Strive for conciseness in your writing

Many sins of poor writing are lumped under the heading of “wordiness.” Among them are redundancy; overuse of adverbs, adjectives, and prepositional phrases; and use of big words when a small one will do.

A concise piece of writing is as short as it can be while still being complete. A brief piece of writing is short, but it may be incomplete. That is, missing essential facts or convenient words.

Don't eliminate words and phrases that provide linkage and clarity. These include a, an, and the. Most readers expect these articles in the natural flow of language. When you omit them, you force the reader to supply them. For example:

  • When you have a problem, OSU Extension Service will help you solve it.
  • When you have a problem, the OSU Extension Service will help you solve it. (Correct)

Shortening phrases

Shortening phrases by eliminating “which” and “that” clauses and unnecessary prepositional phrases (learn more about prepositional phrases):

  • Many biological journals, especially those which regularly publish new scientific names...
  • Many biological journals, especially those regularly publishing new scientific names...
  • ...now state in each issue the exact date of publication of the preceding issue.
  • ...now give the date of each preceding issue.
  • In dealing with journals which do not follow this practice...
  • With journals not following this practice...
  • ...the biologist often needs to resort to indexes in order to determine the actual date of publication of a particular name.
  • ...the biologist must turn to indexes to date a particular name.

These bracketed phrases can be omitted with no loss in meaning:

  • Every thinking person these days seems inclined to agree [with the conception] that the world has gone mad.
  • Anyone acquainted with violin construction knows that the better the wood is seasoned, the better [the result will be as far as] the tone of the instrument [is concerned].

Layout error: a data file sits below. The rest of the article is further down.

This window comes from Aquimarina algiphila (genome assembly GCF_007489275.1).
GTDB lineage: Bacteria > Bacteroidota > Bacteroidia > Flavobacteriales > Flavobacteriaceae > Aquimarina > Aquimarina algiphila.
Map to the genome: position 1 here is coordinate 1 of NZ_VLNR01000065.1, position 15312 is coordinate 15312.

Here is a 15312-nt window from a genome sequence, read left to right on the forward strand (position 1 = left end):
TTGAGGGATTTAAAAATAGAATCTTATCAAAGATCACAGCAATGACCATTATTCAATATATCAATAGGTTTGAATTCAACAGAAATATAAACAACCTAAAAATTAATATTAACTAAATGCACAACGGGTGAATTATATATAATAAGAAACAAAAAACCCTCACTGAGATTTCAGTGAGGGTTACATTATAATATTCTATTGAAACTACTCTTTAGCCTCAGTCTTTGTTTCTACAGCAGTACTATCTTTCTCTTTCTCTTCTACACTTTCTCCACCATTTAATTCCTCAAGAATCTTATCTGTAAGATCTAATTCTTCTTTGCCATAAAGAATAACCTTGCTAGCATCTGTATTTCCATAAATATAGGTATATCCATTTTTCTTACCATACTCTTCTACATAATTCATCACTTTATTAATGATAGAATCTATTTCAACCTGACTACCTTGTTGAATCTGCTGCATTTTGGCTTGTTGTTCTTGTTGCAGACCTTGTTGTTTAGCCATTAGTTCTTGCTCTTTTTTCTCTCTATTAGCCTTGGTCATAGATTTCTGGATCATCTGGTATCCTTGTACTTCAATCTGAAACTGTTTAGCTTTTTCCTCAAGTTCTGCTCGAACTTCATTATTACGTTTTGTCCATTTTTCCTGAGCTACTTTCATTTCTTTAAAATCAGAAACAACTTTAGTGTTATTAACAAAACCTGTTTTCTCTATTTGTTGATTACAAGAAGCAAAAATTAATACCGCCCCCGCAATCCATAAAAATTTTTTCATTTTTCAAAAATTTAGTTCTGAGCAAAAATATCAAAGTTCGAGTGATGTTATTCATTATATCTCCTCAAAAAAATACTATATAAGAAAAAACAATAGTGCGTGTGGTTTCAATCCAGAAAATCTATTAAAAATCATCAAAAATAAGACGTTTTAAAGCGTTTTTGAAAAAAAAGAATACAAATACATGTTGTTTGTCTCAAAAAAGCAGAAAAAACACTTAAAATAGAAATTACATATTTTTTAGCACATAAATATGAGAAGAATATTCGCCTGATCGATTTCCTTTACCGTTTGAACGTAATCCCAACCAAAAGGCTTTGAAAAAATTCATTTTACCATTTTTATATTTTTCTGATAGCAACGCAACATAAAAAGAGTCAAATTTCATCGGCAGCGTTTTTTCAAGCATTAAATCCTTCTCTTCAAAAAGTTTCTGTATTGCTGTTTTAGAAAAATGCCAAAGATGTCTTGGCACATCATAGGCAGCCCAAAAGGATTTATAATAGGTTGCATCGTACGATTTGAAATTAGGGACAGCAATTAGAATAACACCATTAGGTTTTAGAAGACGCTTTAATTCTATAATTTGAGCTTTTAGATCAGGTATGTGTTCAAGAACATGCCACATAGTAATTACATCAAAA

• After 14 minutes, we arrived at [the spot where] the manure lagoon overflow [was situated].
  • The following statistics [serve to] give a good idea of the effects of sauerkraut.
  • He kept things moving at breakneck speed throughout the [entire] performance.
  • The green [colored] leaves are rectangular [in shape].
  • The architecture [of the buildings] and the landscaping [of the grounds] whisper a word of university pride to visitors.

You can reduce clauses to phrases:

  • The man who was waiting in the lobby looked bored.
  • The man waiting in the lobby looked bored.

Avoid “it” and “there” beginnings. These are known as false subjects and add unneeded words.

  • It is suggested....
  • I suggest....
  • It is noted....
  • We note....

Be ruthless in eliminating any other unnecessary words (as long as you keep your intended meaning):

  • We will make arrangements to meet you.
  • We will meet you.
  • Let me take this opportunity to inform you that the meeting is at noon.
  • The meeting is at noon.

Words to substitute

Some words and phrases to avoid if you don't want your writing to sound pretentious, bureaucratic, and pompous. The substitutes in the right-hand column are shorter and clearer.

Avoid Use instead
in the event that if
for the purpose of for, to
in order to to
prior to before
subsequent to after
at the present time,
at this point in time
now, currently
regarding about
until such time as until
in view of the fact that because, since
become cognizant know
utilize use
ascertain find out, learn
purchase buy
be in a position to can
facilitate help
sufficient enough